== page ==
Red Queen (Red Queen #1) by Victoria Aveyard: Book Review

Title: Red Queen
Series: Red Queen #1
Author: Victoria Aveyard
Publication Details: February 10, 2015 by HarperTeen
Copy: Paperback bought from Power Books

This is a world divided by blood – red or silver.

The Reds are commoners, ruled by a Silver elite in possession of god-like superpowers. And to Mare Barrow, a seventeen-year-old Red girl from the poverty-stricken Stilts, it seems like nothing will ever change.

That is, until she finds herself working in the Silver Palace. Here, surrounded by the people she hates the most, Mare discovers that, despite her red blood, she possesses a deadly power of her own. One that threatens to destroy the balance of power.

Fearful of Mare’s potential, the Silvers hide her in plain view, declaring her a long-lost Silver princess, now engaged to a Silver prince. Despite knowing that one misstep would mean her death, Mare works silently to help the Red Guard, a militant resistance group, and bring down the Silver regime.

But this is a world of betrayal and lies, and Mare has entered a dangerous dance – Reds against Silvers, prince against prince, and Mare against her own heart...

A story about identity, trust and power.

Red Queen follows Mare Barrow as she plunges into the world of power, where great abilities are both security and a threat; and trust cannot be given freely to anyone.

The story started with the usual introduction of the characters and the world they are living in. Then followed the events that would break the monotony of Mare's life. The progress of the story was quite slow, especially in the beginning, but picked up pace especially toward the end.

Most of the plot elements are very much known to YA dystopian books, but even so, the way they were threaded together make up for an entertaining read. I especially liked the separation by blood plot element, as it depicts the separation of society classes in the real world. Though the concept of class separation is not new, I liked how it reminded me that not all dictates of the society is true, and that norms and status quo can be changed.

Though there were predictable bits, there were also unpredictable parts that made my reading experience enjoyable. I think the dynamics between the characters played a huge part in this, as well as the flow of some events pushing the story into a quite refreshing path.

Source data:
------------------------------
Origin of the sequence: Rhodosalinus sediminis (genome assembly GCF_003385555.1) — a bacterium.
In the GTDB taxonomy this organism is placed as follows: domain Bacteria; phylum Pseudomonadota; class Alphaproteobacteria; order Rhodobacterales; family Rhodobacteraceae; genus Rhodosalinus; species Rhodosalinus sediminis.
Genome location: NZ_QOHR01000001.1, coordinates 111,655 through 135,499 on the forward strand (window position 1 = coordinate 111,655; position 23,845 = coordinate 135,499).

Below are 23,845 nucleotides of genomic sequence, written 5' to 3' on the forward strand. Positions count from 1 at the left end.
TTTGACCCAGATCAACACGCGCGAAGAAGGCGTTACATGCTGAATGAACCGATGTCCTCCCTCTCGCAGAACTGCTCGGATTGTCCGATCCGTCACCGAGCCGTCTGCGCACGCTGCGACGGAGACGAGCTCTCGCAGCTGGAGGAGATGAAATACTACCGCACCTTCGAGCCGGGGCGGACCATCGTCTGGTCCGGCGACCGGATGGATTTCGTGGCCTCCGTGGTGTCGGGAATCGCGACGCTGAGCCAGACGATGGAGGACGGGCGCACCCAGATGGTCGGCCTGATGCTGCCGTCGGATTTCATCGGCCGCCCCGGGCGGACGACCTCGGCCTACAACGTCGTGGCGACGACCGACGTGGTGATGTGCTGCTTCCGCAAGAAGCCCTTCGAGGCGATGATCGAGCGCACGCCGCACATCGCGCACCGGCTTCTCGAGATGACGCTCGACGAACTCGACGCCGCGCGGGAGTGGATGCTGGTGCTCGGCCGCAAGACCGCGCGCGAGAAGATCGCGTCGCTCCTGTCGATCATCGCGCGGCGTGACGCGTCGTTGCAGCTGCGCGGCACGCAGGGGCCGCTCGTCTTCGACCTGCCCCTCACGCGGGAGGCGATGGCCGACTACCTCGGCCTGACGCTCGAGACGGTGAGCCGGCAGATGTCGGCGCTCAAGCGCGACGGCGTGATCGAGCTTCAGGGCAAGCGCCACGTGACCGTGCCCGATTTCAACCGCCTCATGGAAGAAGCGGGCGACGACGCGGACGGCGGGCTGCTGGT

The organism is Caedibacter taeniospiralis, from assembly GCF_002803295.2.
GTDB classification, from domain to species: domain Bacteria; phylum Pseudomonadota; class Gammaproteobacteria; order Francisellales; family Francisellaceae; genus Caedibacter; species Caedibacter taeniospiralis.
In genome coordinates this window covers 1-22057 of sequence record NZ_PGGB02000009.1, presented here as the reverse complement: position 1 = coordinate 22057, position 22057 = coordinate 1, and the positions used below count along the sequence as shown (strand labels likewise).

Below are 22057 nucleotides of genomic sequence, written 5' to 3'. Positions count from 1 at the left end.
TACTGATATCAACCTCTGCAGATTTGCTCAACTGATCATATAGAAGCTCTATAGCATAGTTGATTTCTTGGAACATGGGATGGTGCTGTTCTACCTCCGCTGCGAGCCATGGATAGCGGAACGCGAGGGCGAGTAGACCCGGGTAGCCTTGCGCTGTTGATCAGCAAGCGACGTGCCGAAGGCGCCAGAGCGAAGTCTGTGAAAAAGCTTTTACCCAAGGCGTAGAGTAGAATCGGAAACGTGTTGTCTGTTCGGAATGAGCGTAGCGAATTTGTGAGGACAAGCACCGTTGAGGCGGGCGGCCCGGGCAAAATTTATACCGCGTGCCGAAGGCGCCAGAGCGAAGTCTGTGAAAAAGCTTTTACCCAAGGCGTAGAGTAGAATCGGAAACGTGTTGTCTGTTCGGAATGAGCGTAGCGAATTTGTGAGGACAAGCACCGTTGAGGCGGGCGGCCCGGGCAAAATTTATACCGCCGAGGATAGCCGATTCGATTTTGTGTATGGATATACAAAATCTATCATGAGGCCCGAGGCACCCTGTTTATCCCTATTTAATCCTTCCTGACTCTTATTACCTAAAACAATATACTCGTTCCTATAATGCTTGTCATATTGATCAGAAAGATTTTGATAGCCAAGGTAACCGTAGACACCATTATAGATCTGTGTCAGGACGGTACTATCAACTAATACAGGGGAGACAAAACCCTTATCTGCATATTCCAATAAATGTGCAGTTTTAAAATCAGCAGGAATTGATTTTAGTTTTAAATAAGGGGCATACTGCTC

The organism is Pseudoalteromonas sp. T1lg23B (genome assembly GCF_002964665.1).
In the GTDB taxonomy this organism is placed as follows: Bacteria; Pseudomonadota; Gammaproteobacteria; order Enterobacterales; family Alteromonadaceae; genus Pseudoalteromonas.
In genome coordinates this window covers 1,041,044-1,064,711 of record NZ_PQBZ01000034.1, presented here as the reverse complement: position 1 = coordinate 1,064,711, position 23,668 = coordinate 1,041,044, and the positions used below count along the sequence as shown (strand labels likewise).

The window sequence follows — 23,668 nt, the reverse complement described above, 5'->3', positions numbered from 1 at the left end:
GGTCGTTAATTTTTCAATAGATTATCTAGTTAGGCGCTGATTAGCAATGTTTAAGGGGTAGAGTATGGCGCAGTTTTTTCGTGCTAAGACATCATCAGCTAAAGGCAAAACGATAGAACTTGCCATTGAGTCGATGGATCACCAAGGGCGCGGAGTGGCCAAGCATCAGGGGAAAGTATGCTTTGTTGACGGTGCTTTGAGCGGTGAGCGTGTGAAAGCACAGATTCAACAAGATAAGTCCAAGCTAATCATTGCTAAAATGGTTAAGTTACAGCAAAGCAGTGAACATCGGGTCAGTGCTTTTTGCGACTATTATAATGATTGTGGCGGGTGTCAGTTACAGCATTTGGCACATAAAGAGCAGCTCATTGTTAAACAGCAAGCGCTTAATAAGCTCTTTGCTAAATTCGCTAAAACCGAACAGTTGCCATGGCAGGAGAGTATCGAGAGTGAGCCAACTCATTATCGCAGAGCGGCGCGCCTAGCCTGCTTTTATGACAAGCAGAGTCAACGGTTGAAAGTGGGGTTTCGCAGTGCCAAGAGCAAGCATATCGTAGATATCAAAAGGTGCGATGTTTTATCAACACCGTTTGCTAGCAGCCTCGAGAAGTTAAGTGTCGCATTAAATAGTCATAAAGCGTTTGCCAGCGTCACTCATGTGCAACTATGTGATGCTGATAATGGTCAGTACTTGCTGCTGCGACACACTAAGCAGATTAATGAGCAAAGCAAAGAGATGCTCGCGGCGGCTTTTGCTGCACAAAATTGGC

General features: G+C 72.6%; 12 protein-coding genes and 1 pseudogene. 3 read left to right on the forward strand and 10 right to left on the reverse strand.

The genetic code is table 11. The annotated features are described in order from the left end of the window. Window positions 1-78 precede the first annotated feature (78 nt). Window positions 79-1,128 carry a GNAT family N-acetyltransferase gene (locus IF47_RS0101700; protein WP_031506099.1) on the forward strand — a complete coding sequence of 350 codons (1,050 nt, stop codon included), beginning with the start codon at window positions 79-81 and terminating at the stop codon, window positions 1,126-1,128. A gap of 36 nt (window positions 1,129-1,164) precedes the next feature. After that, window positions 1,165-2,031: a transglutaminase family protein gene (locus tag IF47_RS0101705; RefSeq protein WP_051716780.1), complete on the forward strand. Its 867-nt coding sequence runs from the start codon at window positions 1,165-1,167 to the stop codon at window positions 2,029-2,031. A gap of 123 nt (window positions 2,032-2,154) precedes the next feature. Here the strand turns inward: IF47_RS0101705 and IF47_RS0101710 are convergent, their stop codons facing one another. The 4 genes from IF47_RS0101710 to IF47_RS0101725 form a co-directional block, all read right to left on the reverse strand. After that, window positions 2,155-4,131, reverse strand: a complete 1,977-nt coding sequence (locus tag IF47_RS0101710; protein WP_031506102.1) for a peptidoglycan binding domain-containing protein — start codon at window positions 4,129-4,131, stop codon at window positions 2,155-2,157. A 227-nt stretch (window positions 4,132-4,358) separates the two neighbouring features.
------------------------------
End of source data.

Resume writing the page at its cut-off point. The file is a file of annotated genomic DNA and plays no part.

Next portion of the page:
Plot-wise, Red Queen is a good read. It can be cliché at times but the flow of the story will make up for it.

I liked how the author sets everything up. Their world is believable and quite realistic, making it easier for me to dive into the story. One thing I wish for though, is a map. I think it would be easier to picture everything with a map. :)

As I have mentioned previously, I liked the dynamics and interactions of the characters. Most of them are easily relatable; and I was able to feel the "right feelings" for most of the characters. Though I had a hard time connecting to Mare, I, at least, was able to understand her circumstances. She already has a strong character when the story started, but I can still see rooms for her character development, which made me look forward to the next book.

The other characters, though not explored well yet, are okay too and thankfully, no one annoyed me. Haha! I also had a hard time choosing between Cal and Maven until later in the middle toward the ending. :) (If you have read Red Queen, do you know which part I'm talking about? Haha!)

Anyway, I think the characters are all well-written and am looking forward to knowing them more.

I really liked the writing style of the author. Told in a first person perspective (Mare's POV), the story was easy to understand and follow. The story-telling and the plot itself seemed to be just the usual YA way, but I saw some diversions. Despite the cliche parts, the author was still able to inject twists to the story, creating a gripping read.


It took me a while to finish the book, but overall Red Queen is an entertaining, quite addicting read. I am very much looking forward to reading Glass Sword, and read more about Mare's fight.

After growing up in small town Massachusetts, Victoria attended the University of Southern California in Los Angeles. She graduated with a BFA in Screenwriting, which is exactly the degree being sought after in a recession.

She tries her best to combine her love of history, explosions, and butt-kicking heroines in her writing. Her hobbies include the impossible task of predicting what happens next in A Song of Ice and Fire, road trips, and burning through Netflix. (Source: Author's blog)